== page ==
From the roar of thunder to the sound of raindrops falling on a tin rooftop, sound effects can help to establish the setting and mood for scenes in theater productions. Theater sound engineers work together with other members of the production team in rehearsals and performances to ensure sound equipment is functioning properly.
Theater sound engineers produce and amplify sounds and effects for theatrical performances. Strong knowledge of electronics and sound technology is essential for this position, and vocational training can lend greatly to a sound engineer's experience. On-the-job training will be provided with employment, but many sound engineers have completed postsecondary certificate or degree programs in the field to prepare them more thoroughly for this career. The Bureau of Labor Statistics (BLS) notes that there is average job growth expected in the coming years. Formal education can provide an advantage in a competitive field.
|Required Education||Certificate or associate's degree in sound engineering or a related field|
|Projected Job Growth (2014-2024)*||8% for all sound engineering technicians|
|Median Salary (2015)*||$53,330 for all sound engineering technicians|
Source: *U.S. Bureau of Labor Statistics
Job Description of a Theatrical Sound Engineer
Theatrical sound engineers are responsible for amplifying, mixing, recording, syncing, and reproducing sounds and effects for theatrical rehearsals, productions, and special events. They may be responsible looking over equipment, checking connections, and coordinating staff. Sound engineering technicians work alongside other theater professionals, including sound mixers, sound designers, producers, and performers to plan and carry out the structure of sound for every performance.
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Theatrical Sound Engineer Job Duties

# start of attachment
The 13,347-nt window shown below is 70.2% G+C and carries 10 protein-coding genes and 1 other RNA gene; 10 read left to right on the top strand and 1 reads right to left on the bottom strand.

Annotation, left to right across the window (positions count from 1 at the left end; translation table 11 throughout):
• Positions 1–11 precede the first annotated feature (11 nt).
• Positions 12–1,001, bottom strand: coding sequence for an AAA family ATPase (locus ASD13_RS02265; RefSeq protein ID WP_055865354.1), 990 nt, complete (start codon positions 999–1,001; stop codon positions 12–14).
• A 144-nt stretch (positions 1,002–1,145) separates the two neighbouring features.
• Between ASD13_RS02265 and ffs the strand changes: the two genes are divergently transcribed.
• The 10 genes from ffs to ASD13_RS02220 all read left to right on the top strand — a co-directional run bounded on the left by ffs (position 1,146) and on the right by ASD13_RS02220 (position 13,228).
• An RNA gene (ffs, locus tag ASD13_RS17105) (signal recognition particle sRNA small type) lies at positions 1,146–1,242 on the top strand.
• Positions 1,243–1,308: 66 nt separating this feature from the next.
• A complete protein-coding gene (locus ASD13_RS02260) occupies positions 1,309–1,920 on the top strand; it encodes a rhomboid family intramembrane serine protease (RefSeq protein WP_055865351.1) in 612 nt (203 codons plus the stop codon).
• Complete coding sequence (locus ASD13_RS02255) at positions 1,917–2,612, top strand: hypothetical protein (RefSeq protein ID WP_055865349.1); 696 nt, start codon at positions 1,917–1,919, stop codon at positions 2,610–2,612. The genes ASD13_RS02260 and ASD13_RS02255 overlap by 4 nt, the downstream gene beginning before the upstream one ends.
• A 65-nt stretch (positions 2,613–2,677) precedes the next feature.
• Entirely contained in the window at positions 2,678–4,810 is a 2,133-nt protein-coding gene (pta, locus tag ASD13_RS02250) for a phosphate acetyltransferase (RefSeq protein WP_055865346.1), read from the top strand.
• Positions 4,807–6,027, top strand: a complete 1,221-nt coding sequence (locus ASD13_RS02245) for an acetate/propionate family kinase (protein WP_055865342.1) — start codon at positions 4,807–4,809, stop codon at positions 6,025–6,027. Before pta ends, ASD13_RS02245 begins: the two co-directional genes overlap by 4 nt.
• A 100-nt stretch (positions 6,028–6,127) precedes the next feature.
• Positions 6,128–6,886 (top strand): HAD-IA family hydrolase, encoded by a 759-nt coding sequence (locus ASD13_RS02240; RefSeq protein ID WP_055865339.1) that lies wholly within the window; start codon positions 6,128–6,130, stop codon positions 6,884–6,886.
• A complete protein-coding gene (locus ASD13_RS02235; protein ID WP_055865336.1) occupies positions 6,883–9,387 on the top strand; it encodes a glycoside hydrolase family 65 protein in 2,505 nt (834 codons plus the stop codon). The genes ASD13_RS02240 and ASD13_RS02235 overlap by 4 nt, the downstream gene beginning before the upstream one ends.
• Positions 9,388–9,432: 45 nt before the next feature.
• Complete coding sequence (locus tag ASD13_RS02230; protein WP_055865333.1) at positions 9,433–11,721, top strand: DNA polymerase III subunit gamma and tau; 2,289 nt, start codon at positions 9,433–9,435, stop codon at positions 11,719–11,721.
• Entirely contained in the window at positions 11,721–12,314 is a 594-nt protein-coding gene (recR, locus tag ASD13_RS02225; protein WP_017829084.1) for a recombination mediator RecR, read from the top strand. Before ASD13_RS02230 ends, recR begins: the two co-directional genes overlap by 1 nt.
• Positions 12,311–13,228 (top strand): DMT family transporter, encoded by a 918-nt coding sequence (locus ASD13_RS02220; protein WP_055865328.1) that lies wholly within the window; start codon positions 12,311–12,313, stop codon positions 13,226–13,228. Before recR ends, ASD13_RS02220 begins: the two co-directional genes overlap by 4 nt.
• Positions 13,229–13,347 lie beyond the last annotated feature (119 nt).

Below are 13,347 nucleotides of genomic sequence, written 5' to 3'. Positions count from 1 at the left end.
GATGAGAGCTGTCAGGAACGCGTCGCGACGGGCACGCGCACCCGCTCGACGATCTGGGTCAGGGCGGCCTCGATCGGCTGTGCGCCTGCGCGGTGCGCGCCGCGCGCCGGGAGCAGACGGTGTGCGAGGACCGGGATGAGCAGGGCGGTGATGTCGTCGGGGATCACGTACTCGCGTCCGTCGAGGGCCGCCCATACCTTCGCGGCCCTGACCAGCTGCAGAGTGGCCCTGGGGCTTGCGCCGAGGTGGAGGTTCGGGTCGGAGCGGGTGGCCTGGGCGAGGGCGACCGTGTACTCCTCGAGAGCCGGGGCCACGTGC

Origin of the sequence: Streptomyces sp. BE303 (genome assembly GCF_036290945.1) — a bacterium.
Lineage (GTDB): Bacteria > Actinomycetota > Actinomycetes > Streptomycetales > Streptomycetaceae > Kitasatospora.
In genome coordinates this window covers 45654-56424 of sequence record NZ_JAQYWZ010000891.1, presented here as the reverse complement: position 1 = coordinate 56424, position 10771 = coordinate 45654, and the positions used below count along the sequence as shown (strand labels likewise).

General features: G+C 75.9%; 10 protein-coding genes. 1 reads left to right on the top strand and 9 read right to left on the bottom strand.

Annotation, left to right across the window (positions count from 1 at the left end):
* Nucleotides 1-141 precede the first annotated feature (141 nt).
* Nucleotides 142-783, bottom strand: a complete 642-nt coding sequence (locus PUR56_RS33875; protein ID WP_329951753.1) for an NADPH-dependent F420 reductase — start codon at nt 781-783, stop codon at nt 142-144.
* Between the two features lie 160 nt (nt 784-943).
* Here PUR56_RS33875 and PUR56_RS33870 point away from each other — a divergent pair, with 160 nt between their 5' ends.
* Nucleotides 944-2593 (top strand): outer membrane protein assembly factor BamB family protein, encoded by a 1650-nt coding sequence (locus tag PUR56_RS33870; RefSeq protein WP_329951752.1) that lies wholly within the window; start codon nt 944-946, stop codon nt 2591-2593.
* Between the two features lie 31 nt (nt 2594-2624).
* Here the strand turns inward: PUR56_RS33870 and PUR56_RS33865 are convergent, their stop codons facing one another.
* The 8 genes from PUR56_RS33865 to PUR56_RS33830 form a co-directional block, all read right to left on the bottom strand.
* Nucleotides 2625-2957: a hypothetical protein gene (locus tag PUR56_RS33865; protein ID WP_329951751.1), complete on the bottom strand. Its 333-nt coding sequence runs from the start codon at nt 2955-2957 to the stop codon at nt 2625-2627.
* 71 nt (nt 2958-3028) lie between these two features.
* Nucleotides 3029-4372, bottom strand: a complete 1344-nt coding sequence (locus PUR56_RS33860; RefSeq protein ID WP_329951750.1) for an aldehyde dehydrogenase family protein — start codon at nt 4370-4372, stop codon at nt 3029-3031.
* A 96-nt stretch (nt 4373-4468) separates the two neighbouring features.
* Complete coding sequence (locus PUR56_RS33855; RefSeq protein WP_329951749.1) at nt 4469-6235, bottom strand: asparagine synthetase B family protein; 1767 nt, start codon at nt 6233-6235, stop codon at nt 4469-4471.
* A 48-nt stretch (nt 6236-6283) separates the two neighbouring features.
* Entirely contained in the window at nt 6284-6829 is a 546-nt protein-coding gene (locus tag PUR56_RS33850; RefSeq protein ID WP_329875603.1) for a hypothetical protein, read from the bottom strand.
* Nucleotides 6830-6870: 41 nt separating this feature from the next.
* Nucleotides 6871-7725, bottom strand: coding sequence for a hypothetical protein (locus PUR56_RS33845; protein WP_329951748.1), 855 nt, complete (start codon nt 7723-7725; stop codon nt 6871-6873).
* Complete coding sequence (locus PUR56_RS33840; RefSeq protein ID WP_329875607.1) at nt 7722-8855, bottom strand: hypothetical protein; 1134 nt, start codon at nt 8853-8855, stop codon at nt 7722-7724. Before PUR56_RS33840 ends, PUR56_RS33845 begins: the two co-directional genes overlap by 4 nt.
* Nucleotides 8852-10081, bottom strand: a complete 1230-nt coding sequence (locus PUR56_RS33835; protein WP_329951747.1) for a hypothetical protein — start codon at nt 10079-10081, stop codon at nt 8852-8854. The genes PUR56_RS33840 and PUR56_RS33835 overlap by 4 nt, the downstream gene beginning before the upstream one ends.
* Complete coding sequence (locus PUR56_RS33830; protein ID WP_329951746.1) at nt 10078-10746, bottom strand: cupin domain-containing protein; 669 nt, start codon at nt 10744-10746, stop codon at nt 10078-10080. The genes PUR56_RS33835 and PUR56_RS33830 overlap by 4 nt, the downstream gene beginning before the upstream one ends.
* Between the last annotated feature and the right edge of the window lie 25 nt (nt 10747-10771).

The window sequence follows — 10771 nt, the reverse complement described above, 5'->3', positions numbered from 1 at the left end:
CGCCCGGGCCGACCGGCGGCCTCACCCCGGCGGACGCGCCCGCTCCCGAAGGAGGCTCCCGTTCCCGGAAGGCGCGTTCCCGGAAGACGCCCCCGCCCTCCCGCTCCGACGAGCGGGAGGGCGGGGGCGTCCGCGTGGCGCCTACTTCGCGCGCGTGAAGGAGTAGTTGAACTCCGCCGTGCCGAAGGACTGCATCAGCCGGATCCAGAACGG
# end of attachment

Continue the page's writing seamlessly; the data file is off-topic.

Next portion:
Theatrical sound engineers must prepare soundboards and equipment for shows, as well as maintain the quality of sound throughout a performance. Sound engineers set up microphones on performers and in various places in the theater. They are responsible for checking sound levels and equipment functionality, running sound checks, and other tasks using MIDI (Musical Instrument Digital Interface) production equipment.
Repairing and troubleshooting sound equipment, as well as maintaining the work area for other sound professionals to ensure safety and productivity are also included in job duties. Sound engineers attend meetings with key professionals before rehearsals and help organize cues to perfect the order of execution for effects, music, and other sounds.
Requirements for Theatrical Sound Engineering
Sound engineering technicians typically require some form of on-the-job or vocational training in sound and audio engineering. According to the U.S. Bureau of Labor Statistics (BLS), broadcast and sound engineering technicians may want to consider completing a certificate or associate's degree in the field.
Sound engineering programs provide prospective engineers with fundamental knowledge in studio recording, digital audio workstations, microphone techniques, and signal techniques. Internship opportunities may help students gain hands-on experience working with equipment. Additionally, the BLS stated that sound engineers may take advantage of apprenticeship opportunities.
Salary Info and Job Outlook
According to the BLS, the median annual salary earned by sound engineering technicians was $53,330 in May 2015; those employed by performing arts companies earned an average of $53,660 a year. The employment of sound engineering technicians is expected to grow by eight percent between 2014 and 2024, per the BLS.
Theater sound engineers may learn on-the-job; however, postsecondary training is an asset. A certificate or associate's degree may be preferred by employers. Postsecondary training will prepare theater sound engineers to use sound equipment properly and to be able to identify issues and correct them to ensure the best sound quality for a production.